Peter uses the word exodus in reference to his own approaching death (2 Peter1:15). Death for the Christian is God’s deliverance from a place of bondage and suffering to a place of freedom and relief.
In 2 Timothy 4:6-8, Paul refers to his death with the Greek word analousis, meaning “to loosen.” Consider some of its common usages in that culture:
an ox being loosed from its yoke when it was finished pulling a cart.
pulling up tent stakes, in preparation for a journey.
untying a ship from dock, to let it sail away.
unchaining a prisoner, freeing him from confinement and suffering.
problem solving—when a difficult matter was finally resolved, it was said to have been “loosened.”
Each of these is a graphic picture of death for the Christian.
On the one hand, the Bible calls death “the last enemy” (1 Corinthians 15:26). On the other hand, for the person whose faith and actions have prepared him for it, death is a deliverer, casting off the burdens of a hostile world and ushering him into the world for which he was made.
No matter what difficulty surrounds it, God is intimately involved and interested in the Christian’s departure from this world: “Precious in the sight of the Lord is the death of his saints” (Psalm 116:15).
What we call “death” is a transition from a dying body in a dying world to a world of light and life. No wonder Paul says, “To die is gain” and to go to be with Christ is “better by far” (Philippians 1:21-23).
There’s evidence that at death the believer will be ushered into Heaven by angels (Luke 16:22). Different angels are assigned to different people (Matthew 18:10), so perhaps our escorts into Heaven will be angels who have served us while we were on earth (Hebrews 1:14).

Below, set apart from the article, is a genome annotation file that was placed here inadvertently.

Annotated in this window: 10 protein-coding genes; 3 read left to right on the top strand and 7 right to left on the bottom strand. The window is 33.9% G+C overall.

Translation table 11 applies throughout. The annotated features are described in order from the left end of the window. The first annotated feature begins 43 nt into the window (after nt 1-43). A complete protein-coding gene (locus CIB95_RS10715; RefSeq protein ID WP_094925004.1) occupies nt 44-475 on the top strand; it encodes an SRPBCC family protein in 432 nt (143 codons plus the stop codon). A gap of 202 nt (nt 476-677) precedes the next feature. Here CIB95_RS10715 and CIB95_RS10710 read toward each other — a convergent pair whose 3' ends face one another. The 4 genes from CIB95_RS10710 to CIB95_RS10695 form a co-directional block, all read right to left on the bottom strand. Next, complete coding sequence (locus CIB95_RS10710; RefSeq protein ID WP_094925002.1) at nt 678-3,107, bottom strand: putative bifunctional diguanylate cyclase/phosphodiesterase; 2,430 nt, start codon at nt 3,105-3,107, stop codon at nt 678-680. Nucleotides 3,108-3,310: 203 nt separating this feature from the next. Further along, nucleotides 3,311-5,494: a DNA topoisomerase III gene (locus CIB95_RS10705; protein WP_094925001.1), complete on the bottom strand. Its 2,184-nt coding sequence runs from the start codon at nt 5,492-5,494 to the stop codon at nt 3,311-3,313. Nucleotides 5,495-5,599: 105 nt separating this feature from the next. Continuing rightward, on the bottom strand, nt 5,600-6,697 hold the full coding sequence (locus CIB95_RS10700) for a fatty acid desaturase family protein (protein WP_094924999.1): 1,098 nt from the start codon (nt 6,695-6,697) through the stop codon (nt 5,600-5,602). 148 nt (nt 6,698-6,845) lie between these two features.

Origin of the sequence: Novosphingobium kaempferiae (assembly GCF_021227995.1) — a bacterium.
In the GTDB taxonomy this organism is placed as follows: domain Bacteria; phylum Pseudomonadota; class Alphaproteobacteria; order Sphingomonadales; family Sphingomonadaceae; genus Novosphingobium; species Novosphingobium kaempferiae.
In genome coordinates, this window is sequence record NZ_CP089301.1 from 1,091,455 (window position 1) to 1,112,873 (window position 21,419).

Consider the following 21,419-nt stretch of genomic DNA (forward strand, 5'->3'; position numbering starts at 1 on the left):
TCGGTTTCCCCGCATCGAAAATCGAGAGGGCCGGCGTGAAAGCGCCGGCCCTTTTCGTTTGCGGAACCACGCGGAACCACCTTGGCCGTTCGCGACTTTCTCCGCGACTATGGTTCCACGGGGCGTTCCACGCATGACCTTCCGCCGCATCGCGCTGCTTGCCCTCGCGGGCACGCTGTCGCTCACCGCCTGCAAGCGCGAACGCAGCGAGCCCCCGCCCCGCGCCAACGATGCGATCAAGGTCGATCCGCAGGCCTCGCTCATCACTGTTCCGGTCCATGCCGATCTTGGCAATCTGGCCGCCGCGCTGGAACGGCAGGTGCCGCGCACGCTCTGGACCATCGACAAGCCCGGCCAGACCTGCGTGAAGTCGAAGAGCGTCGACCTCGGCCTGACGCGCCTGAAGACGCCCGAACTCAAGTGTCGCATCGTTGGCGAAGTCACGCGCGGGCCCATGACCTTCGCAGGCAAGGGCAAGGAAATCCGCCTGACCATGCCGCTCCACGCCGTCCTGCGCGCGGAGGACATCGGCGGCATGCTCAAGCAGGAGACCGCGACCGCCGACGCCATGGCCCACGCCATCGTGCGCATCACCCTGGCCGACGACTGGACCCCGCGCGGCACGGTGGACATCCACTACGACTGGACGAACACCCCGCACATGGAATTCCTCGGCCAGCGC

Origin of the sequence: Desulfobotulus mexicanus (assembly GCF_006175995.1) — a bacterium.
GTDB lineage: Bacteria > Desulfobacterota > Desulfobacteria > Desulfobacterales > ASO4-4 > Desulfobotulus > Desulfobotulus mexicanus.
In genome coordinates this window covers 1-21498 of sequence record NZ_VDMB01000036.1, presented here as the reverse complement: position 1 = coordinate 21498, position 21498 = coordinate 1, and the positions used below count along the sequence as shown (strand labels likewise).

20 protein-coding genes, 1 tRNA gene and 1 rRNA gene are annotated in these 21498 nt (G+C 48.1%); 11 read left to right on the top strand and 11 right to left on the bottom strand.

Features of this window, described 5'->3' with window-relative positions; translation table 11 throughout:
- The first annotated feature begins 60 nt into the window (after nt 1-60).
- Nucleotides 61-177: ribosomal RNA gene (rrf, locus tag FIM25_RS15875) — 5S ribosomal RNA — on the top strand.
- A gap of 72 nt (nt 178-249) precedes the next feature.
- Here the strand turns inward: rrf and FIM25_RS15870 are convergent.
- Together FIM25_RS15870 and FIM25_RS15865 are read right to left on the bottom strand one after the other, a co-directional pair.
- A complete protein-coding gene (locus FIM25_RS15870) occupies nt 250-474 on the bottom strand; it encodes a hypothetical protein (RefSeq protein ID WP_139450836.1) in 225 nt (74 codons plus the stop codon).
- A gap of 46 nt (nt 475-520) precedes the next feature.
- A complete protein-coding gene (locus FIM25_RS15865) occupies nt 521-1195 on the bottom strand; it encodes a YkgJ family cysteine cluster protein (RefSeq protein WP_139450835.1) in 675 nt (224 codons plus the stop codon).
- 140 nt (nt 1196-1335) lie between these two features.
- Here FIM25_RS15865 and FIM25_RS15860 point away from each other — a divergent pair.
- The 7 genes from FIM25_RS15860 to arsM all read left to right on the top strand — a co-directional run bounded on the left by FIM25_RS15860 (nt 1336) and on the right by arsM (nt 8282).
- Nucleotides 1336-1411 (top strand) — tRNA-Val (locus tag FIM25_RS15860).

I’ve always appreciated this depiction of death:
I’m standing on the seashore. A ship at my side spreads her white sails to the morning breeze and starts for the blue ocean. She’s an object of beauty and strength and I stand and watch her until, at length, she hangs like a speck of white cloud just where the sea and the sky come down to mingle with each other. And then I hear someone at my side saying, “There, she’s gone.”
Gone where? Gone from my sight, that is all. She is just as large in mast and hull and spar as she was when she left my side. And just as able to bear her load of living freight to the place of destination. Her diminished size is in me, not in her.
And just at the moment when someone at my side says, “There, she is gone” there are other eyes watching her coming, and there are other voices ready to take up the glad shout, “Here she comes!” And that, for the Christian, is dying.
What will happen as we set foot on Heaven’s shores, greeted by our loved ones? I envision it as C. S. Lewis did in the Last Battle: “The further up and the further in you go, the bigger everything gets. The inside is larger than the outside.” 
The moment we die the meager flame of this life will appear, to those we leave behind, to be snuffed out. But at that same moment on the other side it will rage to sudden and eternal intensity—an intensity that will never dim, only grow.
On his deathbed D.L. Moody said, “Soon you will read in the newspaper that I am dead. Don’t believe it for a moment. I will be more alive than ever before.”
 C. S. Lewis, The Last Battle (New York: Macmillan, 1956), 180.